Featured Post

the blue book is now available on amazon

Exciting news!   The Blue Book is now available on Amazon! And not only that, but it also has a bunch of new content!  I've been work...

Sunday, January 11, 2015

small, sunday

Sunday, January 11

Come to Stillness: Take a few minutes to allow your mind and heart to be still before God.
Opening Prayer: Lord, give me the ability to persist through tedium, to survive without the oxygen of recognition, praise, and stroking, and to do some good things every day which are seen only by You. (Sacred Space: the Prayer Book 2010 by Jesuit Communication Centre)

Scripture Reading for the Day: Mark 1:1-8

Reading for Reflection:
     For quite some time I have been living with the suspicion that God has a preference for the small, the hidden, the quiet, and the lowly.  I see it clearly all over the pages of Scripture, but maybe nowhere more clearly than in the Christmas narrative.  To imagine that God, the Creator of all that is, chose to enter into that creation in the way that he did is simply astounding. To come into this world as a tiny, helpless baby; born to a couple of poor teenagers, who could afford nothing more than a lowly stable for a room, is beyond my imagination.  It is almost as if God wanted to slip into our world without being noticed at all; except by those that were watching and waiting, by those paying extra careful attention.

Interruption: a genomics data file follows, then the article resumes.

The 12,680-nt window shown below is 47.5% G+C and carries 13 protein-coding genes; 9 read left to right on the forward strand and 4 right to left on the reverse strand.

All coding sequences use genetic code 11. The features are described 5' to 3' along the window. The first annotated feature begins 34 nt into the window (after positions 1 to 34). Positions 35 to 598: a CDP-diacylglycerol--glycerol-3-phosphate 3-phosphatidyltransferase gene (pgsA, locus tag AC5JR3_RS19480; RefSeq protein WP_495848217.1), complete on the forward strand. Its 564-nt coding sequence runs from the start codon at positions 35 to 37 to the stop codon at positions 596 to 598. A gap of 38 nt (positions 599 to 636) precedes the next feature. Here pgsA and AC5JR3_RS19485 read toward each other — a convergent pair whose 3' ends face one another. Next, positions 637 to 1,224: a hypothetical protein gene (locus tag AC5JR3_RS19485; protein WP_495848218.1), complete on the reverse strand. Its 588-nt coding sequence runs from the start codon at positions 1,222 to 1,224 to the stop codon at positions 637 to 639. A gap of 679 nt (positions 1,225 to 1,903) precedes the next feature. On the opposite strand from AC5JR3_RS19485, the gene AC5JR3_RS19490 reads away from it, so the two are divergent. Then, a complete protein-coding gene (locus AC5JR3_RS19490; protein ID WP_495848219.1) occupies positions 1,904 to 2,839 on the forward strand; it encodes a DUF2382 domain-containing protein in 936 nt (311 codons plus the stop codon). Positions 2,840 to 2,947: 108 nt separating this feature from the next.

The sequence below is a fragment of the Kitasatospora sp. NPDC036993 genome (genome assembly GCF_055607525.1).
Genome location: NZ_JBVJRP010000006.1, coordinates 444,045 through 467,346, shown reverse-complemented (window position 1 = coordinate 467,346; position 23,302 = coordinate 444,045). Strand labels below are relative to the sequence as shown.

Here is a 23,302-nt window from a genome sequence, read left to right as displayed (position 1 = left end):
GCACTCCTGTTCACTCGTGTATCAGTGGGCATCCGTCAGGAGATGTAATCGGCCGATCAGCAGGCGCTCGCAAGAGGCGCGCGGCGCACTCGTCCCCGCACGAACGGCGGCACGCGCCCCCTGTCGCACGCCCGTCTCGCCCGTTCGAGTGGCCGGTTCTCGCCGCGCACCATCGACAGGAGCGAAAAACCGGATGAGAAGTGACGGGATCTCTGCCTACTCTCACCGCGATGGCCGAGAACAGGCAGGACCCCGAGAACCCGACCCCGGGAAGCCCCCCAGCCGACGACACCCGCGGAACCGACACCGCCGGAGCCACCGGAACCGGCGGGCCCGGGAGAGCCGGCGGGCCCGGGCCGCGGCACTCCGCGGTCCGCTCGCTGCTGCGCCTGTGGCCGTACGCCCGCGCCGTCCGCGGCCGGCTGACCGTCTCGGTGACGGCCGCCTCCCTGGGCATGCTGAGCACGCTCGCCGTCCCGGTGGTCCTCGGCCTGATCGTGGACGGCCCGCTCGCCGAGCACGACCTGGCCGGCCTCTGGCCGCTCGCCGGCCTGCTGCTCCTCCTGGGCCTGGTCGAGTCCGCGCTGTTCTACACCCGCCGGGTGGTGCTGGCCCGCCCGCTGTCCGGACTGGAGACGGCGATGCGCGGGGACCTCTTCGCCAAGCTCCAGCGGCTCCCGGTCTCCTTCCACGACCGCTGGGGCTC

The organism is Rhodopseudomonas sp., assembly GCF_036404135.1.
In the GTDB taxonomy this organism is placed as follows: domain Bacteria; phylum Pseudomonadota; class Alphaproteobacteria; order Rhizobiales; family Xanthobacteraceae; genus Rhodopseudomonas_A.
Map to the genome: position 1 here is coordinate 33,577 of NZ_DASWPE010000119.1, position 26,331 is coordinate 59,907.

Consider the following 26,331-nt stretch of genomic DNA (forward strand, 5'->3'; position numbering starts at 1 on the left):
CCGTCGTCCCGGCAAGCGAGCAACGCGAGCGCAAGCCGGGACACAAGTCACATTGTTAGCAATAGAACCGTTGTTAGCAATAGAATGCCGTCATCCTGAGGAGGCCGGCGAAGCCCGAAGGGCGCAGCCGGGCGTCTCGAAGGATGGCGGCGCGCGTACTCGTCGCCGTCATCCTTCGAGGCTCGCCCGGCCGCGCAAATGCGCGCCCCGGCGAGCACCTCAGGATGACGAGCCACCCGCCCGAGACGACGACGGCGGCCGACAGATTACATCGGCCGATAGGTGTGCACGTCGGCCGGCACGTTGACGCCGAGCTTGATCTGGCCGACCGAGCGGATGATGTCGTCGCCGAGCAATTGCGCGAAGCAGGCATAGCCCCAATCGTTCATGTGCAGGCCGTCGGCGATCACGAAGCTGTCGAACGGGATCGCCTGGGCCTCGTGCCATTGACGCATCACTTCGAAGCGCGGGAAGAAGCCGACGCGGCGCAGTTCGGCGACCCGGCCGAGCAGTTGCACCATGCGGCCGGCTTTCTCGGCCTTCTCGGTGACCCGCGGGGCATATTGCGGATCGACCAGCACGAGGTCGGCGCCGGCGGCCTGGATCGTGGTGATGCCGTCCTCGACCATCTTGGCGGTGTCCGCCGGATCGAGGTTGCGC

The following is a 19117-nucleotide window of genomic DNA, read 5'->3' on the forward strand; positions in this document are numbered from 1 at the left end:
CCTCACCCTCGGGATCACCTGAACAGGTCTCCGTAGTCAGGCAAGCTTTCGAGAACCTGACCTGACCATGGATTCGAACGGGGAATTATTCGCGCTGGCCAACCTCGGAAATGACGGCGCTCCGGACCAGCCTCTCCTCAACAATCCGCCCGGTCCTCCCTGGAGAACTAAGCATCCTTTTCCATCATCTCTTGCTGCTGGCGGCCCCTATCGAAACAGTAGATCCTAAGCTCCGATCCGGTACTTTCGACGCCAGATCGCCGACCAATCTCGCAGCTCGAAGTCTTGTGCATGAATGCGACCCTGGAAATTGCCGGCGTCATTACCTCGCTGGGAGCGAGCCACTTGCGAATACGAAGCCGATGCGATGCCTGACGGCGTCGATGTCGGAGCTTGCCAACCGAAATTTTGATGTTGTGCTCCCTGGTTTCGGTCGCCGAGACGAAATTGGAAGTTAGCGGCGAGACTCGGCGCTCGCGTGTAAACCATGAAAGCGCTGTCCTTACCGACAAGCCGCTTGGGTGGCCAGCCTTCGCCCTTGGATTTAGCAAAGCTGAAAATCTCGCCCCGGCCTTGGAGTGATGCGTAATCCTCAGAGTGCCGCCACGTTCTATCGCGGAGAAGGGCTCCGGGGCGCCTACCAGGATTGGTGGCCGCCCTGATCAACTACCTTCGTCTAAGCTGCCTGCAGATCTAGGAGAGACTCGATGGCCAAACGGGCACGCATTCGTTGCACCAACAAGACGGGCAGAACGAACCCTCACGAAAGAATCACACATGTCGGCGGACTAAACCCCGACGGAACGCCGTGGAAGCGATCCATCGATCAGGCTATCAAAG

So during this season, would it not be wise of us to try and take notice of the small, the hidden, the quiet, and the ordinary?  Would it not be wise to ask ourselves, “If God chose to become smaller (in some amazingly mysterious way that we cannot fully comprehend), then how might he be asking us to become smaller as well?”  And who knows, if we keep asking ourselves that very question, and if we are really fortunate, then maybe, just maybe, someday we might actually become small enough for Christ to arrive; both among us and within us.

Reflection and Listening: silent and written

Prayer: for the church, for others, for myself
Closing Prayer: Lord, High and Holy, Meek and Lowly,
Thou hast brought me to the valley of vision, where I live  
     in the depths but see thee in the heights; hemmed in
     by mountains of sin I behold thy glory.
Let me learn by paradox
     that the way down is the way up,
     that to be low is to be high,
     that the broken heart is the healed heart,
     that the contrite spirit is the rejoicing spirit
     that the repenting soul is the victorious soul,
     that to have nothing is to possess all,
     that to bear the cross is to wear the crown,
     that to give is to receive,
     that the valley is the place of vision.  
Lord, in the daytime stars can be seen from the deepest
     wells. And the deeper the wells the brighter thy stars
Let me find thy light in my darkness,
     thy life in my death,
     thy joy in my sorrow,
     thy grace in my sin,
     thy riches in my poverty,
     thy glory in my valley.
(The Valley of Vision: A Collection of Puritan Prayers and Devotions ed. by Arthur Bennett)

No comments:

Post a Comment